Online banking fraud victims in Milton Keynes' region lost nearly £7 million in 2020-21

Millions has been lost to online fraud during the pandemic.

Tuesday, 18th May 2021, 10:01 am
Updated Tuesday, 18th May 2021, 10:02 am

Thames Valley Police reported 971 cases of cheque, plastic card and online bank account fraud from April 2020 to March 2021.

Across the UK the figures skyrocket to a staggering £161,221,800 lost to victims of this kind of online scam. Figures show, 25,717 different people in the UK fell victim to this crime in just a 12-month period.

Data from the National Fraud Intelligence Bureau has been analysed by MoneyTransfers.com to identify which areas suffer the most from plastic card fraud.

Online banking fraud victims in Thames Valley lost nearly £7 million in 2020-21

The most cases of this kind of fraud came in July 2020, whilst November was next worse, 2,349 and 2,341 cases were reported in those months respectively.

Analysis from MoneyTransfers.com, showed that the average financial loss per case came out at £6,269.

Milton Keynes' police force came fourth overall when it came to total number of cases reported. The Thames Valley trailed, the Metropolitan Police, and also Greater Manchester and West Midlands forces.

In the Thames Valley there were 971 cases in comparison to 4,224 reports made to the Met Police, 1,332 in Greater Manchester and 1,265 in West Midlands. The worst month for cases in the Thames Valley was June 2020 when 106 incidents were reported. The lowest amount of cases per month, was in February when there were 60 cases.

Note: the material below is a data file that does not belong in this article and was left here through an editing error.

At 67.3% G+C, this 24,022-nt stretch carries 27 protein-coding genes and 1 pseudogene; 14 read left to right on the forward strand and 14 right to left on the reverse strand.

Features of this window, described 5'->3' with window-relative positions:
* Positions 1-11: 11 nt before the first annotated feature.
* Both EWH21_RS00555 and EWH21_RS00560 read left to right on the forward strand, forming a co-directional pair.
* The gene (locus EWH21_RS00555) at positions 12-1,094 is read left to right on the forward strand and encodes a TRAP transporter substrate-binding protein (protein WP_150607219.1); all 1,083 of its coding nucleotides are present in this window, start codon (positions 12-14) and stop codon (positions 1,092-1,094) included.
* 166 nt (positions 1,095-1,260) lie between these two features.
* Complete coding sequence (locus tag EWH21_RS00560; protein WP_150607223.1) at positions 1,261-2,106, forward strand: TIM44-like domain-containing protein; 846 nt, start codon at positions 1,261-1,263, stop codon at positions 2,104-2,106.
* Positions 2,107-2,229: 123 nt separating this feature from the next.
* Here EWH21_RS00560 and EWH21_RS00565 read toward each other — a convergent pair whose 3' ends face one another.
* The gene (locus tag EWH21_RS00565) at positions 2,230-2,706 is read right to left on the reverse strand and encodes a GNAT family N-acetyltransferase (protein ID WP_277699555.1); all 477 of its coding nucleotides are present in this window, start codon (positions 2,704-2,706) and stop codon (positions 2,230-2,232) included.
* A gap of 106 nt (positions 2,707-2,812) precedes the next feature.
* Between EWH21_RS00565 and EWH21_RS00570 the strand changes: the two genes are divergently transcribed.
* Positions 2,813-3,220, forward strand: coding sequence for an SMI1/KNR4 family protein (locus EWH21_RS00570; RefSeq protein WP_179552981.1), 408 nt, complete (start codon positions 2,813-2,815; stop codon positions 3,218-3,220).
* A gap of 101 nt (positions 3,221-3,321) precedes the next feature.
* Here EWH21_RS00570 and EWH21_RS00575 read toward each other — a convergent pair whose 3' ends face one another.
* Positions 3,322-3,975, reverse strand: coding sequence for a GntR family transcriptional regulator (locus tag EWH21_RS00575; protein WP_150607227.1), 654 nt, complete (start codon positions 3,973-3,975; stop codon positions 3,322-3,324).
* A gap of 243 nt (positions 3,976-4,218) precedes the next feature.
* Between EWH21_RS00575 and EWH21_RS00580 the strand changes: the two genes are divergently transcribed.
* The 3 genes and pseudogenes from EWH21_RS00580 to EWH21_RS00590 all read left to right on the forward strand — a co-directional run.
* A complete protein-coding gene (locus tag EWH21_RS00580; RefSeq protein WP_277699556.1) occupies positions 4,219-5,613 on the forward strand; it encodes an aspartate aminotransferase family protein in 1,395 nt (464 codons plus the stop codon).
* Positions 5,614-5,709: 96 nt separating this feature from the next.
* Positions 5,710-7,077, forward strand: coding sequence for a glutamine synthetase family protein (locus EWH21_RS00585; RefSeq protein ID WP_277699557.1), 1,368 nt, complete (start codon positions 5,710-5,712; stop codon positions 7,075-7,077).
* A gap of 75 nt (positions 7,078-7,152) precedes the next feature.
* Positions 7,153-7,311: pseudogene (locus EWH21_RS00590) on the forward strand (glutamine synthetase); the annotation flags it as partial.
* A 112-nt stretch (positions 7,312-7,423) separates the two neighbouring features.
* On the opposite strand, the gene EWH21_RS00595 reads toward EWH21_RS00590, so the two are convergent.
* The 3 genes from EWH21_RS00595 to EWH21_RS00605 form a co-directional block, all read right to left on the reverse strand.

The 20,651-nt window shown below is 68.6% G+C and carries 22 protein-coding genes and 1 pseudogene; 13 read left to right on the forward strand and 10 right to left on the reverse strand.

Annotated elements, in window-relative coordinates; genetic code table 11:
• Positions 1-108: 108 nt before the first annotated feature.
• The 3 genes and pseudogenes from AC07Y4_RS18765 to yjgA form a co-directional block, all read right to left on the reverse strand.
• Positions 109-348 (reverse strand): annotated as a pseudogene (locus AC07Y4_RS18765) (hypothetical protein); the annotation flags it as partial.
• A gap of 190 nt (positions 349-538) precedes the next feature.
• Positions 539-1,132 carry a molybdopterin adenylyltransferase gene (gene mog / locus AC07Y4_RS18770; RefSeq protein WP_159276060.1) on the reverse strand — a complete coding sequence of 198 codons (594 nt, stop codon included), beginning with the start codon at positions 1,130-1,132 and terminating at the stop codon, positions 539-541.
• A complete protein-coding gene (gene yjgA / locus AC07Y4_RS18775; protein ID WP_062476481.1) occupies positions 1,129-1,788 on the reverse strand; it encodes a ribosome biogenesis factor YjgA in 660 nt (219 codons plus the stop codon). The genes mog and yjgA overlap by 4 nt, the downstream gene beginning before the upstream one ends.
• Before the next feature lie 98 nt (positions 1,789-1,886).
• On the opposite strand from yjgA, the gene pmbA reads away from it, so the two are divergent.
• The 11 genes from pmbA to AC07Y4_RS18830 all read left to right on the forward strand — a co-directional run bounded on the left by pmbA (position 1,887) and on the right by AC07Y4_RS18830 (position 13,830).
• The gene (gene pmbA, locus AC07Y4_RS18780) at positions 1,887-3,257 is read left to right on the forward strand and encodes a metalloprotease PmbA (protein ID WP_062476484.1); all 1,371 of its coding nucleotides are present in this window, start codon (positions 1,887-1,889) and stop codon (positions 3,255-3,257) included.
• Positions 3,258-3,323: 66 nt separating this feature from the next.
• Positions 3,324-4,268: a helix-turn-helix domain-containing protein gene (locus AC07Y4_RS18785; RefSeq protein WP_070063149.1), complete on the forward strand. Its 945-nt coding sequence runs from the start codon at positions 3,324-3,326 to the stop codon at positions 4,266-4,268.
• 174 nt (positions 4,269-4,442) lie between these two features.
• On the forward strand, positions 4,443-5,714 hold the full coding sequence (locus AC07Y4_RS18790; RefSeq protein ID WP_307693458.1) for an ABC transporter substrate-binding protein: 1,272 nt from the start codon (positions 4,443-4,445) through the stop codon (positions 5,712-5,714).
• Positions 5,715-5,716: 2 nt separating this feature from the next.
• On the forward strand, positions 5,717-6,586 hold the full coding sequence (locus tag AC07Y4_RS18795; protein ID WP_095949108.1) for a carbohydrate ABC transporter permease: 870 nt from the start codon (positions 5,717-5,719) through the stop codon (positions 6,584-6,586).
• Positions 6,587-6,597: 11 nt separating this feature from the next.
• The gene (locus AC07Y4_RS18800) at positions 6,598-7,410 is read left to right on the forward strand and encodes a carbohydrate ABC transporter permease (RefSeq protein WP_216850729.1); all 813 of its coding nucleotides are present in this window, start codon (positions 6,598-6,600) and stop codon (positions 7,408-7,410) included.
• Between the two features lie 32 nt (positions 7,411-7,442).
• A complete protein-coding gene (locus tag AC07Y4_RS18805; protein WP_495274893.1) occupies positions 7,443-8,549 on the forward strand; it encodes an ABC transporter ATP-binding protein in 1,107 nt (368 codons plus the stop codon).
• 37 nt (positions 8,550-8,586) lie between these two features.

plastic card fraud infographic

A spokesperson for MoneyTransers.com offered four pieces of advice to avoid these incidents happening to you:

1) Stay Vigilant

-Even though it may feel taxing, it is a good idea to keep a close eye on your monthly bank statement(s) to make sure there is no unusual activity and if there is, report it immediately to your respective bank(s).

2) Avoid Public Wi-Fi Hotspots

-Do not use public Wi-Fi hotspots such as those in coffee shops and libraries to access online banking or carry out financial transactions as you cannot be certain how your personal information is being tracked and logged by their respective networks.

3) Take Online Banking Precautions

Only access online banking via your bank providers official website and not by means such as clicking on a link provided in an email. Likewise, when it comes to mobile banking, only use your bank providers official app and keep the app updated for the latest and strongest security protection.

4) Have Strong Credentials

Make the password for your online banking as sophisticated as possible – this includes using a combination of numbers, special characters, uppercase and lowercase letters. When it comes to the pin for your bank card, don’t make it very obvious such as the current year (e.g. 2021) or a combination of credentials from your date of birth (e.g. dd/mm, mm/yr etc).